4/14/2022 12:30


Recently I undertook a personal study of the Gospel According to John in which I outlined the book visually in a series of digital posters. Some of these posters are impressive as art, at least in my own opinion, and I was enticed by the idea of sharing the experience with a broader public.

Decades ago I was an employee and the company that paid me laid out a mandate for (as they claimed) improving the quality of the application software projects. Most companies in my past were eager to lay out requirements for improving the quality of their application programming; this gives some hint about the general state of computer programming at all those companies.

Generally these attempts at improvement centered around creating or enforcing a process in which people would talk about what they were doing and share ideas. This core idea is surely valid; both experience and objective science support the concept. One flaw in the plan is that computer programmers have a tendency towards solipsism. This is not only a personality flaw; it is encouraged by the constant experience of telling a computer what to do and finding that the computer has done just exactly what you told it to do.

In the specific case I have in mind the new program for writing programs followed a series of steps in which various people would stop and consider what they wanted to accomplish, how best to meet those objectives, whether the application which was written did what it was supposed to do, and whether the end result met the expectations of the people who had set the objectives in the first place.

The question then becomes "How do we know whether this process has been followed so that blame can be assigned, bonuses withheld, and criticism of management deflected onto lower level employees?" (Since management prevented us from engaging in the first step of discussing what to accomplish and the last step of reviewing the end result there was always plenty of blame to be deflected.)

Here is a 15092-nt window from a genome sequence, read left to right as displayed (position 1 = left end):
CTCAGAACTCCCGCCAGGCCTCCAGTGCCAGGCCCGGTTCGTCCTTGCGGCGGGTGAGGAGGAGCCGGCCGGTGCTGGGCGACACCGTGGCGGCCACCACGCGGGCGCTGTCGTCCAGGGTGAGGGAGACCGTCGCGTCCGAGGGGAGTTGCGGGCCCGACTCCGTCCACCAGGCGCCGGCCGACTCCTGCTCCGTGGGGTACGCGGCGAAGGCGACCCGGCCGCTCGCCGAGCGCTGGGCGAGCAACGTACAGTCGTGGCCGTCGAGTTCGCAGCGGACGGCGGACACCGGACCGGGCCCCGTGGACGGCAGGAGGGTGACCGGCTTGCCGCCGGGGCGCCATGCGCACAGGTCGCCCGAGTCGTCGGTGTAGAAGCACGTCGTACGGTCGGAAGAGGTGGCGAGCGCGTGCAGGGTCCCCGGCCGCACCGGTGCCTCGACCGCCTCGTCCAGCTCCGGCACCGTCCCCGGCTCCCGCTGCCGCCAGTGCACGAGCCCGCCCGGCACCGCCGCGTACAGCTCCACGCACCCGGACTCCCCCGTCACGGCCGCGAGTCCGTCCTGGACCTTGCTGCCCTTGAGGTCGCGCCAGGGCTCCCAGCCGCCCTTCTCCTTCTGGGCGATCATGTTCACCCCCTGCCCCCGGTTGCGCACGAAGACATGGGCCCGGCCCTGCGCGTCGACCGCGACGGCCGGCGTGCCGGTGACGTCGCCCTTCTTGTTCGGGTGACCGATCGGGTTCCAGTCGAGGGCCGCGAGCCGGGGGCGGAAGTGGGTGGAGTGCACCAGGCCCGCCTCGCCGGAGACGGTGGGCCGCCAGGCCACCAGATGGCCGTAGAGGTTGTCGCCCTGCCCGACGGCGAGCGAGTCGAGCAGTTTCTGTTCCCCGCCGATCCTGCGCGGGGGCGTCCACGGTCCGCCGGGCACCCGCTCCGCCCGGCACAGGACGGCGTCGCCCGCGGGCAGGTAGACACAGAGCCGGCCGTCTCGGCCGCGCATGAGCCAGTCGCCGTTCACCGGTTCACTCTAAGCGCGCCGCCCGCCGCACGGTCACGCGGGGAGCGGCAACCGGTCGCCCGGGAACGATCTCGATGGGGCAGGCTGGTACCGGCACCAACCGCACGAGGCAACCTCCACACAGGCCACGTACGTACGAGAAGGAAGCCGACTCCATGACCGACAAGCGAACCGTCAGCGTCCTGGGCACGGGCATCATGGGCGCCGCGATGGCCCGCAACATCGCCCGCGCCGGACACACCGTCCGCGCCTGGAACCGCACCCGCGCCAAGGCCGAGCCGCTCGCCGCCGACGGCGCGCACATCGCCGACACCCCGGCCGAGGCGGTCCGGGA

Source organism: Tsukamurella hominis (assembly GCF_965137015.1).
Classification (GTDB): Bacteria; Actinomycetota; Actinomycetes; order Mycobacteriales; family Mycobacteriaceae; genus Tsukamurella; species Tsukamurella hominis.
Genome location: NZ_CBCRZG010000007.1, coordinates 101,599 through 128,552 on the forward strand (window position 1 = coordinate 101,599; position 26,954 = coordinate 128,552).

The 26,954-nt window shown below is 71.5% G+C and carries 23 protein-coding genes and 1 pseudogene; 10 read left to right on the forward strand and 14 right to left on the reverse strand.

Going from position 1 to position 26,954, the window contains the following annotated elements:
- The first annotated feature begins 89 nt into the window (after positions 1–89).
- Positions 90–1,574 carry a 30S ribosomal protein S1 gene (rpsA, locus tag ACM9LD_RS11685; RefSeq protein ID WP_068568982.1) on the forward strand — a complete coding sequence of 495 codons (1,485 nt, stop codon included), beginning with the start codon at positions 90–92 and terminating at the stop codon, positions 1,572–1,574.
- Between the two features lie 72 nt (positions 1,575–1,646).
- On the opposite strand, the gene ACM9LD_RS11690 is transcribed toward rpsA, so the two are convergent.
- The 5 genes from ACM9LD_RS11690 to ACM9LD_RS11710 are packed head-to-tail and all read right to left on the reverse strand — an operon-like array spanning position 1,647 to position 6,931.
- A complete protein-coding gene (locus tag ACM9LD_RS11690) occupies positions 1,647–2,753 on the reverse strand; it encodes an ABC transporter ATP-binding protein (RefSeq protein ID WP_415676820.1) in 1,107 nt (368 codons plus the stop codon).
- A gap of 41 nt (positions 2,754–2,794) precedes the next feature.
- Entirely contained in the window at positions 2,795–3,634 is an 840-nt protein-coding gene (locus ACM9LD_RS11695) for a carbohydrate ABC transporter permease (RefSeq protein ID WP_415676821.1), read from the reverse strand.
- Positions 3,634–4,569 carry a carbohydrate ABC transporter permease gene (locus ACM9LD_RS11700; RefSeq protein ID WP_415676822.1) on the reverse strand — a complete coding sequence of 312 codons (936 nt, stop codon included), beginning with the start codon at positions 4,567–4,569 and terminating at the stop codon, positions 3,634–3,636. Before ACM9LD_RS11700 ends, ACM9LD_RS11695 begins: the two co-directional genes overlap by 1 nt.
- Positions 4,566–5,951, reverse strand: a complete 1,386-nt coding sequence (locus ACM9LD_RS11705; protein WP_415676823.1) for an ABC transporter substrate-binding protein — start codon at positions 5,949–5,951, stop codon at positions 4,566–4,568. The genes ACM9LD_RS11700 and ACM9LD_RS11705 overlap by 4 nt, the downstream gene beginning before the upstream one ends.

The answer, in this specific example, was to create and file "artifacts". Rather than having managers sit in on the required conversations, a record of each conversation would be retained as evidence of the process. Complicated word processing templates were constructed, people were hired to verify that the artifacts had been filled in and stored away, and in general the artifacts became the focus at the expense of the discussion and sharing of ideas.

I do not think quality improved from all this but since nobody talked about the projects it is impossible to know for sure. The number of complex, unreadable documents certainly increased.

It occurred to me that my digital posters were artifacts in the same sense as the documents in this application development mandate. The work that was to be done was reading, studying, and thinking about the gospel with the poster forming the conclusion and summary of that process for each chapter.

What I was wishing to share with others is the process of reading, studying, and thinking about scripture. The culmination of this could be a poem, an outline, or a lecture as easily as a digital poster.

In actual reality the artifact itself is unimportant except as a mirror and a memorial.